The way Stanich sees it, he has two options: he can either partner with another restaurant operator to open it back up, or he can franchise. Both options are on the table, and he needs to decide what to do, but until that time, Stanich’s will likely not re-open. And no matter what happens, in all likelihood, the Stanich’s that had been open since 1949, the Stanich’s that I fell in love with, then clumsily broke like Lenny with the rabbit in Of Mice and Men, will never be the same again.
And that fact is the thing I can’t quite get past. That a decision I made for a list I put on the internet has impacted a family business and forever altered its future. That I have changed family dynamics and relationships. And it could very easily happen again.
I’ve been asking myself what the other side of this looks like. How do I do this better? Is there a way to celebrate a place without the possibility of destroying it? Or is this just what we are now -- a horde with a checklist and a camera phone, intent on self-producing the destruction of anything left that feels real, one Instagram story at a time?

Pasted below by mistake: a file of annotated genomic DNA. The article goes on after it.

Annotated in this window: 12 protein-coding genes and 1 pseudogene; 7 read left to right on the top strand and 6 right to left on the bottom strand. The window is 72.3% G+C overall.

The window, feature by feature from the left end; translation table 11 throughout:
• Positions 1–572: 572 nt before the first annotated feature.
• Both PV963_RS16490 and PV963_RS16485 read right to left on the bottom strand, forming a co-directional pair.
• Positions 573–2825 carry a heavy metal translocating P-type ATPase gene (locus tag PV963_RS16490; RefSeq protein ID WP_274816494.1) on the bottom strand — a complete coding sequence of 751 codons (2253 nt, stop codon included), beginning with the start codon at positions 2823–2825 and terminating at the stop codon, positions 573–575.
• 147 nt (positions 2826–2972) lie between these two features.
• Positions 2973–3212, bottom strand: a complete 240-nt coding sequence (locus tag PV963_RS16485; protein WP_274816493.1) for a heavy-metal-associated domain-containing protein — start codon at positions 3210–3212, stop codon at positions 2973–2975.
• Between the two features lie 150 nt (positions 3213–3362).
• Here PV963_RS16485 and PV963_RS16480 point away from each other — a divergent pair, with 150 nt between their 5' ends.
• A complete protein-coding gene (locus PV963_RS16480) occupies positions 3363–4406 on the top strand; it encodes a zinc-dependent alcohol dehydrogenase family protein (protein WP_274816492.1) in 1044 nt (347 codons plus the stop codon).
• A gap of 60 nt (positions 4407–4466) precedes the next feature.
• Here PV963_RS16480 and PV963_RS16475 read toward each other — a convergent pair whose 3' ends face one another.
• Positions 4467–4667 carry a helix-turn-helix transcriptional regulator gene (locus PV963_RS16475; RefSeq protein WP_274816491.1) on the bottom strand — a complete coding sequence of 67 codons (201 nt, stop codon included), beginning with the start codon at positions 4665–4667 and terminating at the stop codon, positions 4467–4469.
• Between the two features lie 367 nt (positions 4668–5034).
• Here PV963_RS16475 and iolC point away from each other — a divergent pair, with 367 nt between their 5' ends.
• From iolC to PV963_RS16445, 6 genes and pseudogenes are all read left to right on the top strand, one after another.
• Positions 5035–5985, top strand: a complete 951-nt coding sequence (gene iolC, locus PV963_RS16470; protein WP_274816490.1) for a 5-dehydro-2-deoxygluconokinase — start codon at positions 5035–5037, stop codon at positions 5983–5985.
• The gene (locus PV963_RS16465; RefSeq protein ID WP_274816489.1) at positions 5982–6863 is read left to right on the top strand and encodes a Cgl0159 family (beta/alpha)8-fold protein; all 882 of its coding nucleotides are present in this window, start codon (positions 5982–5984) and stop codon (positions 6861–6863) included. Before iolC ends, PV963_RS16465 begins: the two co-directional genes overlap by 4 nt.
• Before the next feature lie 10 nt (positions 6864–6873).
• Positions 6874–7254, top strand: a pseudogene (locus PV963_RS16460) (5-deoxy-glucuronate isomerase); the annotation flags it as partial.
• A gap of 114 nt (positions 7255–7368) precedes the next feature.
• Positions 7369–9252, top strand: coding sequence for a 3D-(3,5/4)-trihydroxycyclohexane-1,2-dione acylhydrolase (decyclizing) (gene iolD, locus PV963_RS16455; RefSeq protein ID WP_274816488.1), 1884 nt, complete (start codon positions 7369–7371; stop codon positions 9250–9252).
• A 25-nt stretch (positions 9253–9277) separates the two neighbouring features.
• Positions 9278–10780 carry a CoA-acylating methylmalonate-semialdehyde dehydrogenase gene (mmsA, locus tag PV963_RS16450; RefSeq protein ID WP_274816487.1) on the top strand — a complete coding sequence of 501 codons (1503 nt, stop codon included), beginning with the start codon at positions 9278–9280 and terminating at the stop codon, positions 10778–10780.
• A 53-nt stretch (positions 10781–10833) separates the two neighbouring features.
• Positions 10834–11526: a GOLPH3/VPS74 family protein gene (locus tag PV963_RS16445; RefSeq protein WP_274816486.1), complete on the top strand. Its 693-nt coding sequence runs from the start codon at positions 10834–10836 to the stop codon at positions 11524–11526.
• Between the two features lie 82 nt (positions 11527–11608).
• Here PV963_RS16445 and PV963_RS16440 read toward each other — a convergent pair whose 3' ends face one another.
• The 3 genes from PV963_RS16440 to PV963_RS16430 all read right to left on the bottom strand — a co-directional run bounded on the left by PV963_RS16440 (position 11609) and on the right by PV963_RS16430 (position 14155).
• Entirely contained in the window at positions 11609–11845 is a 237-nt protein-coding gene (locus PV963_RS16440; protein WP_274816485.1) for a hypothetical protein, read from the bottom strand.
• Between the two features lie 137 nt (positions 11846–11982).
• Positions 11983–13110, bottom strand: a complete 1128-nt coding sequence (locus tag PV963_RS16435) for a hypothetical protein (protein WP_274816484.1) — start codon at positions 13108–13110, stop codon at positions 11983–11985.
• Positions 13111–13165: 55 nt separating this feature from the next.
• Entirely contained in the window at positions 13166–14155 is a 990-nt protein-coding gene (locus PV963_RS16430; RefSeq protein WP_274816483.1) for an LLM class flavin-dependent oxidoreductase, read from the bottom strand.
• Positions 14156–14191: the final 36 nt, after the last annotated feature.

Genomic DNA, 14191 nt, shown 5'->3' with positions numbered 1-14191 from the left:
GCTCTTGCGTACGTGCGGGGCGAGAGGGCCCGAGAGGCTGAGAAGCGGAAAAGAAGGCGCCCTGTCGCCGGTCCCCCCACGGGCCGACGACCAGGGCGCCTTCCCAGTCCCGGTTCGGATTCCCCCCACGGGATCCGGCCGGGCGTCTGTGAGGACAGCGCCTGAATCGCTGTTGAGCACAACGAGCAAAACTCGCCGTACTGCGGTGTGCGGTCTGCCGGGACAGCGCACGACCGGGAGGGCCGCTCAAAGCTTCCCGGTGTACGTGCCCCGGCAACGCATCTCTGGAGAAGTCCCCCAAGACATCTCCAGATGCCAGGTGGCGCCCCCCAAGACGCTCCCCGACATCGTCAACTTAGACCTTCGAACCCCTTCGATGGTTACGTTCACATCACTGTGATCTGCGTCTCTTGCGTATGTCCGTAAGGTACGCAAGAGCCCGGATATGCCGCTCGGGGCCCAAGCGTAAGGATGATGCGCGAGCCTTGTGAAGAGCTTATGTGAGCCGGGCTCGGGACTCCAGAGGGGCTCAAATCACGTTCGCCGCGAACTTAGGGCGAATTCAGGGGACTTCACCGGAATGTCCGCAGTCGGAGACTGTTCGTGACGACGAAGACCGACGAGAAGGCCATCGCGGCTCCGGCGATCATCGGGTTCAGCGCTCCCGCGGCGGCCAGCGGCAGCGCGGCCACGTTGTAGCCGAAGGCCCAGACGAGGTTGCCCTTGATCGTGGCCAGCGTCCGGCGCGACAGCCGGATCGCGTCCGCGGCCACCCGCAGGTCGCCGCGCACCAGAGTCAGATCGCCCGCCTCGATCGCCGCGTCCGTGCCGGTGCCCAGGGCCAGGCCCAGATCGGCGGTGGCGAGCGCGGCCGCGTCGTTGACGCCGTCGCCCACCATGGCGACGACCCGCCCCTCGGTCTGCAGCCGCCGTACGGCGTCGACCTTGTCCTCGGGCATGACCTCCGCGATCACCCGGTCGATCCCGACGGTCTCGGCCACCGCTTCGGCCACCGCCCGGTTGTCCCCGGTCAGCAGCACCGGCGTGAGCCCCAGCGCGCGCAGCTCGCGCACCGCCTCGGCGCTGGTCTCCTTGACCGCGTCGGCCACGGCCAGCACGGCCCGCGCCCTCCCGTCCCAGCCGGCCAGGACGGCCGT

Clearly, I don’t have an answer. I understand there are larger forces involving tourism and technology and society writ large at play here, and I’m not enough of a hypocrite to turn this into a morality play about the internet and the consequences of our actions, but maybe if we were all as kind to each other as Steve Stanich has been to me, we might just survive this apocalyptic puddle of shit we currently find ourselves in.
Before I left, Stanich told me he had one more thing to show me.
He walked me out behind the office to the vast green of the Rose City Cemetery. There, not more than twenty five yards away, lay the graves of his parents, George and Gladys Stanich. As we stood and stared down at the black gravestone, Stanich told me a story about how his parents had started the restaurant in 1949 to help pay hospital bills after he was born prematurely. He was wistful and philosophical and clearly in pain, but it wasn’t a pain he wanted to reveal to me in detail, and I wasn’t one to ask anything of Steve Stanich except forgiveness, so I tried again to apologize for putting in motion a series of changes he wasn’t asking for. He looked at me for the first time since we were out at his parents grave, and gave a quick nod, then he started to hobble off back towards the restaurant.
He’d forgotten, he said, to close it back up.